Street Food KARAVÁN - Located in the middle of Pest’s party-loving 7th district, it is a food truck area filled with cuisines from all over the world. Perfect for when you’re headed somewhere with a group where everyone has a craving for something different! Attention: it is open seasonally, meaning it’s closed from late autumn until early spring, staying open for as long as the weather will allow it.
Kék Rózsa (Blue Rose) - A small, underrated place in the Jewish District, serves real, homemade Hungarian cuisine. A definite pearl among the places to eat in Budapest - and the prices are great, too!
Napfényes Étterem - A fully vegan restaurant, serves a mix of Hungarian cuisine and other dishes. One of the very few places where vegans can experience real Hungarian cuisine without resorting to bending their rules. Huge portions for a good price and friendly staff.
The coffee culture in Budapest is well-developed and extremely important, with new cosy places constantly popping up all over the city. Here are some of the ones we’ve enjoyed the most:
Massolit Books and Café - Located in the Jewish District, it allows you the break you need with a good coffee, good cake, and a good book. The perfect trio. What else could one desire?
9BAR - A quiet escape from reality in the very heart of Budapest. Perfect for bringing your book, laptop, or a friend to enjoy a break from the noisy city centre over coffee that’s famous for its beautiful presentation and a freshly-baked croissant.
Café Gerbeaud - A top-notch climatic place with a historical vibe. Founded in the 19th century, it has ever since been famous for one of the best exclusive desserts in all of Budapest. Would highly recommend their iconic Gerbeaud Cake (layered cake stuffed with almond jam-walnut filling, covered in dark chocolate. Absolutely delicious). A bit pricey, but worth it.
Zoo Café - If you’re looking for something a bit different, you’ll find it here! Aside from enjoying your coffee, you can experience an encounter with the cutest pets and curious exotic animals. The place is quite popular (you can guess why!), so bookings are necessary.
The Goat Herder - Delicious baked goods, freshly-squeezed juices, hot drinks, and even a lunch menu. You can find it all in this tiny café that takes up such a huge space in the heart of many Budapesters.
Remember: Tipping is mandatory in Hungary and should be taken into account preparing your budget for an eating-out trip!
Out of the many adjectives one could use to describe Budapest, boring is not one of them. There are plenty of things to do in Budapest, and here is why you should do each and every single one of them:
Margaret Island - Nestled between Buda and Pest, it brings together the best of both worlds: the quiet retreat of the West, and the bustling lifestyle of the East. This oasis in the middle of the city is perfect for picnics with family and friends - it also has lots of food and drink stands spread throughout the park, in case you forget to bring your own food. There are lots of outdoor activities such as concerts and yoga classes going on. There is a monthly free timed 5k run organised around the island, if running is what you’re into. And last but not least, Margaret Island even has a small zoo!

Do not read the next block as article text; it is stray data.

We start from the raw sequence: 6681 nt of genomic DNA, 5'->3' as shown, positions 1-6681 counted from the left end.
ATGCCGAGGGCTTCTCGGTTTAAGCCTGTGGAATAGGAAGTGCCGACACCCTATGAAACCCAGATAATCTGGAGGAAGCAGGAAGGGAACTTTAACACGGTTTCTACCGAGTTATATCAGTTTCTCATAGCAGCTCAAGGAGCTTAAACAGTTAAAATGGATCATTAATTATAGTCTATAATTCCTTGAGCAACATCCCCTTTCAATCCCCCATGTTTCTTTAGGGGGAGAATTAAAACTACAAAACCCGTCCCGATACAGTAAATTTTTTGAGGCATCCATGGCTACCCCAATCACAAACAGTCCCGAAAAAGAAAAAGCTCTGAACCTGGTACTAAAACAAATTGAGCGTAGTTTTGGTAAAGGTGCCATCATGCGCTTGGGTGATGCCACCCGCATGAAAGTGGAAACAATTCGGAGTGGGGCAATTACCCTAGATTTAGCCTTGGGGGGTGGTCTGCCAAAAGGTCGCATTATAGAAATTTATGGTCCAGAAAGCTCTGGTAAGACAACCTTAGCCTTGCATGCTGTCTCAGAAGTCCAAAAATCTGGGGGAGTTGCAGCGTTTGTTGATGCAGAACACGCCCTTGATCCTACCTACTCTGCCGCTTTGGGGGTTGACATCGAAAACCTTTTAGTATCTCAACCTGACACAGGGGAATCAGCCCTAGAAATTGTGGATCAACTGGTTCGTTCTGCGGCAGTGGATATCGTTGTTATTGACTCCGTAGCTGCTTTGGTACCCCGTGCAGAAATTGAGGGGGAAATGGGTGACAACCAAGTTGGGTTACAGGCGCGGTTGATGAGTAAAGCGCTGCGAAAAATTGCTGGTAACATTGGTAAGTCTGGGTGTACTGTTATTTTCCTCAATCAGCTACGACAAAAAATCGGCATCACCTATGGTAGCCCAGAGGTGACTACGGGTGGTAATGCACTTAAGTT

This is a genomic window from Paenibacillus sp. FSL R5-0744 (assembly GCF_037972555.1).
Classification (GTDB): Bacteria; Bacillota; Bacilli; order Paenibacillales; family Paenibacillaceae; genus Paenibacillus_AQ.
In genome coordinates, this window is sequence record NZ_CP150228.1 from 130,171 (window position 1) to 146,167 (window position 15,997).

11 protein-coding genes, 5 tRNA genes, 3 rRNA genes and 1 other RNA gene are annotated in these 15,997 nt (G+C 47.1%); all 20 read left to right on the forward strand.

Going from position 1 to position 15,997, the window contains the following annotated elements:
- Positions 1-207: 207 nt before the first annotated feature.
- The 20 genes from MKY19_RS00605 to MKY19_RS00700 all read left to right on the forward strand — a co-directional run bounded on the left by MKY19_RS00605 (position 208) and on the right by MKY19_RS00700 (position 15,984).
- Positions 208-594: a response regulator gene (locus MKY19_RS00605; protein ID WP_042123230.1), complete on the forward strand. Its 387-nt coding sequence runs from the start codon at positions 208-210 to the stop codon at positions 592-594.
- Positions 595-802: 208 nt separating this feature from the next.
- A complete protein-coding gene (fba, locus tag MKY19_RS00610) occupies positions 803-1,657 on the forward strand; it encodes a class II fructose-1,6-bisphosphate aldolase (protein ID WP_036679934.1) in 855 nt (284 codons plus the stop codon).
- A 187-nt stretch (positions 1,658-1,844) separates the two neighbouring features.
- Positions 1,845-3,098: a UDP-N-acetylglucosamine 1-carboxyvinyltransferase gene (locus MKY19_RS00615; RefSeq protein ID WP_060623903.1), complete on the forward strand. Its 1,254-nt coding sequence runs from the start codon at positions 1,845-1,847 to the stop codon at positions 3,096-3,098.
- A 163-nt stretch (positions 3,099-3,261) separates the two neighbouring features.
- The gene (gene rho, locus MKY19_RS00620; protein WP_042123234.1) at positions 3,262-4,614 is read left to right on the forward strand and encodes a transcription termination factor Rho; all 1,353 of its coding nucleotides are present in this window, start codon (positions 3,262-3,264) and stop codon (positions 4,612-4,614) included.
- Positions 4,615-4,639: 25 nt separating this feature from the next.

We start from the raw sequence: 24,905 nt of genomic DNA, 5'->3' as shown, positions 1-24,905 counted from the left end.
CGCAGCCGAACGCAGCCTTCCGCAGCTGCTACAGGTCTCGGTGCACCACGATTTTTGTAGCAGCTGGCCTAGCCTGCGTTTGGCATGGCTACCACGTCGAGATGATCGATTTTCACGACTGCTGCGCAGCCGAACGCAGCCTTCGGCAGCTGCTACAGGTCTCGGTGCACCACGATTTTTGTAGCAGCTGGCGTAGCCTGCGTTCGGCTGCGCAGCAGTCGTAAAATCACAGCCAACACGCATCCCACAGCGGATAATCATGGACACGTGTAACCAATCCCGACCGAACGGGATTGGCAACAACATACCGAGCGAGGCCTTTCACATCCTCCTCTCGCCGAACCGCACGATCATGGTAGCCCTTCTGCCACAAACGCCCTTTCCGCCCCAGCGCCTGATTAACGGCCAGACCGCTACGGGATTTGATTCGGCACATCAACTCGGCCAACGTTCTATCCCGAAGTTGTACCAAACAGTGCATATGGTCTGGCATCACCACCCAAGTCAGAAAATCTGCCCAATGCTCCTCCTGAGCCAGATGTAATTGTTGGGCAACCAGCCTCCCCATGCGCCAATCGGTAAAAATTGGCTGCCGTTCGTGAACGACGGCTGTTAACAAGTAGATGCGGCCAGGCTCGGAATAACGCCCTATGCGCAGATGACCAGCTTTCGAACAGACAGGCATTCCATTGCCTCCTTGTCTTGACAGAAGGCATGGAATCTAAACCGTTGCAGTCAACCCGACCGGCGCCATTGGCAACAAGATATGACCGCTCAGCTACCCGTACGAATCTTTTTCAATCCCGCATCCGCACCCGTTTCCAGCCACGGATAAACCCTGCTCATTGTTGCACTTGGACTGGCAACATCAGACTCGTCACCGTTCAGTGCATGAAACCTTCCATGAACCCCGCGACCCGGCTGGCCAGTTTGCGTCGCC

A friendly tip: Make sure to bring some change for the public toilets!
Margaret Island Park
Városliget (City Park) - Has a yearly schedule of seasonal festivals. More importantly, it is home to the Széchenyi Baths - one of the many Turkish baths Budapest is famous for! Make sure to visit the fairytale-like Vanjdahunyad Castle, looking as though it’s just been taken out of a Disney princess film, with its combined architecture from different epoques. The park also features a lake where you can go boating in the summer and ice skating in the winter.
Gellért Hill - It includes Normafa Park, yes, but in itself, it is so much more! The Gellért Hill towers over Budapest, offering a stunning view of the city when you hike up to the top. There is a Statue of Liberty perched there, and a Cave Church - definitely worth seeing even if you’re not usually into churches. Nomafa Park has a nice playground, so it’s a good spot for a family trip.
Római Part - Refers both to the riverside beach and the walking and cycling promenade that lies behind. You need to commute there by taking the line D12 ferry boat to Rómaifürdő (service currently suspended due to covid), or the subarbian HÉV train (which requires a 20-mins walk from the station) - but we guarantee the commute is worth it! Because it’s a bit further away, it is the perfect retreat for the weekend. When you step off the boat, it feels like you've travelled to the countryside, there are no traces of the big city left. The big trees lining the promenade offer a cool shade. And the best part? Két Rombusz. It is an eating area with fire pits, and essentials like the grill and skewers are provided. You can either bring your own food or order something on the spot. Attention: bringing your own food is more than welcome, but you can’t bring any drinks.
Hungarian National Museum - Combines the art, history, and archeology of Hungary. Not to be confused with the Hungarian National Gallery, the art museum with the dome offering a spectacular view of the city!